“The city will continue to co-operate with the police in their investigation into the incident, and with the financial institution to secure and recover any of the funds fraudulently obtained. Staff can confirm that no personal information was compromised or shared by the City of Ottawa,” Stephanson’s memo said.
While the information about why the city lost the money was vague, Stephanson told council members there would be no other information provided to them on Thursday. Staff will update council “as soon as possible and subject to any constraints imposed by the ongoing police investigation,” Stephanson said.
Mayor Jim Watson was “concerned to learn about the fraudulent transaction reported by the city’s CFO earlier today,” though no further comment would be coming as the matter is now under investigation by the Ottawa police, according to a statement from his office.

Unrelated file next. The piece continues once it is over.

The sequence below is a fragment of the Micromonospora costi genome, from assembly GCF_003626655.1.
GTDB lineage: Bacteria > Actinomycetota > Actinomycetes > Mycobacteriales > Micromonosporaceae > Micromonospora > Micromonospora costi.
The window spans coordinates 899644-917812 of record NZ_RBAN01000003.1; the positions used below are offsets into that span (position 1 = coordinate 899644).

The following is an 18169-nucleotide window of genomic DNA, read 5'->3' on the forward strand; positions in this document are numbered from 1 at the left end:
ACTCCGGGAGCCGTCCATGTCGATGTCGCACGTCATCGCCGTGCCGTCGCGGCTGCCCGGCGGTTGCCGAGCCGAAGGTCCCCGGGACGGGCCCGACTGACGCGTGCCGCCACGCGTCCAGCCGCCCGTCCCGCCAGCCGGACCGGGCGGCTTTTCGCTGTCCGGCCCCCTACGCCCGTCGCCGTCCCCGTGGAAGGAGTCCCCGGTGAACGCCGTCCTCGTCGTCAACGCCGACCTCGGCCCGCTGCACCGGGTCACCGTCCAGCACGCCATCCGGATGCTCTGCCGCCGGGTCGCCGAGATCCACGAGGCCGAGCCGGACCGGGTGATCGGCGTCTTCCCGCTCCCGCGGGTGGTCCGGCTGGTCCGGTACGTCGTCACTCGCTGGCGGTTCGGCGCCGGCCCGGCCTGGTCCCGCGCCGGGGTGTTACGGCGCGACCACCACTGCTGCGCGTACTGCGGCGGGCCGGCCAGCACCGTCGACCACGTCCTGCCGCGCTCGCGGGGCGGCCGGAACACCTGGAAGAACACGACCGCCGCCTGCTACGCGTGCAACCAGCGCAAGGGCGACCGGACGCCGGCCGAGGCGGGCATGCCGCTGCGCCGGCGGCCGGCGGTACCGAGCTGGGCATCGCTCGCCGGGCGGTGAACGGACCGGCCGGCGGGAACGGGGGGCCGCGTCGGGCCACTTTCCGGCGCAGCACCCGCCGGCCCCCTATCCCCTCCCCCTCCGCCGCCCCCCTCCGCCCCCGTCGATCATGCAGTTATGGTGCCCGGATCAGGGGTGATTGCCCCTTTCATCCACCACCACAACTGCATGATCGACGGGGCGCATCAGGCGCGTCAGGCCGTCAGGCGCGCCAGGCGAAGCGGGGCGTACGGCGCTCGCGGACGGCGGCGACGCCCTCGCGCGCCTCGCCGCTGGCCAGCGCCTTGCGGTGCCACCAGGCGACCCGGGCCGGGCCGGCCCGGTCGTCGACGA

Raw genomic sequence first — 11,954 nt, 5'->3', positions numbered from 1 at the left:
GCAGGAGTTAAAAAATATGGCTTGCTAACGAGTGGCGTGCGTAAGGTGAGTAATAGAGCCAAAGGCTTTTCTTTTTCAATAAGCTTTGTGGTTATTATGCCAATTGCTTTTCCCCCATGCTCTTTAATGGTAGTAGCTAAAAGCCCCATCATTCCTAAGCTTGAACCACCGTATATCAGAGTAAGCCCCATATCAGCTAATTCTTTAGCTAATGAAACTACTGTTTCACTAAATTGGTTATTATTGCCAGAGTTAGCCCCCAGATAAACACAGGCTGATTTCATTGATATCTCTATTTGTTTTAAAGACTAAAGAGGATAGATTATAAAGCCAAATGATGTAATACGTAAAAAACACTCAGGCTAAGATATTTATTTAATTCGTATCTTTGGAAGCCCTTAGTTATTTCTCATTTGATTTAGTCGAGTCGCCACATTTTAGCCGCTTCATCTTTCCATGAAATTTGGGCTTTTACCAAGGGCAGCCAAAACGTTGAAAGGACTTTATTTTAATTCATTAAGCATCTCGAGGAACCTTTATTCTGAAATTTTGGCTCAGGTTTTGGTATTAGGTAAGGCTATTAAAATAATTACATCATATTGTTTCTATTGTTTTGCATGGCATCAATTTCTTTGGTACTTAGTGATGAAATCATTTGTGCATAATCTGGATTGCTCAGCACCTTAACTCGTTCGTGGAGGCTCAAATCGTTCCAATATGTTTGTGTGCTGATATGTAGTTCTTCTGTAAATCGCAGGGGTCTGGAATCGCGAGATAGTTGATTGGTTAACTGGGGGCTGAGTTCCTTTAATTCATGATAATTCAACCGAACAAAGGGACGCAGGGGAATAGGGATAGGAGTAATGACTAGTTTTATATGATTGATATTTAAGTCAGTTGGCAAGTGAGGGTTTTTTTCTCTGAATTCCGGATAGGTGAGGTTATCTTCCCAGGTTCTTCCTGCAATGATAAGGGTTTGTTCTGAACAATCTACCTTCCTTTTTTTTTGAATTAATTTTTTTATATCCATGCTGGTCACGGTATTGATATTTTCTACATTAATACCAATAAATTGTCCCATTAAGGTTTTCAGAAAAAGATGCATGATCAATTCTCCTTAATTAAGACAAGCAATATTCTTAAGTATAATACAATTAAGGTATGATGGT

“As the matter is now being investigated by the Ottawa Police, he will not be commenting any further.
The city has been a victim of fraud before when a former city treasurer fell victim to a “whaling” scam by a man posing as the city manager. A U.S. court heard the Florida man convinced Marian Simulik to send $128,000 to a bogus firm in July 2018. He was convicted and sentenced to twelve and one-half years in prison.
The July 2018 fraud was first revealed publicly by former auditor general Ken Hughes during a presentation to councillors in April 2019.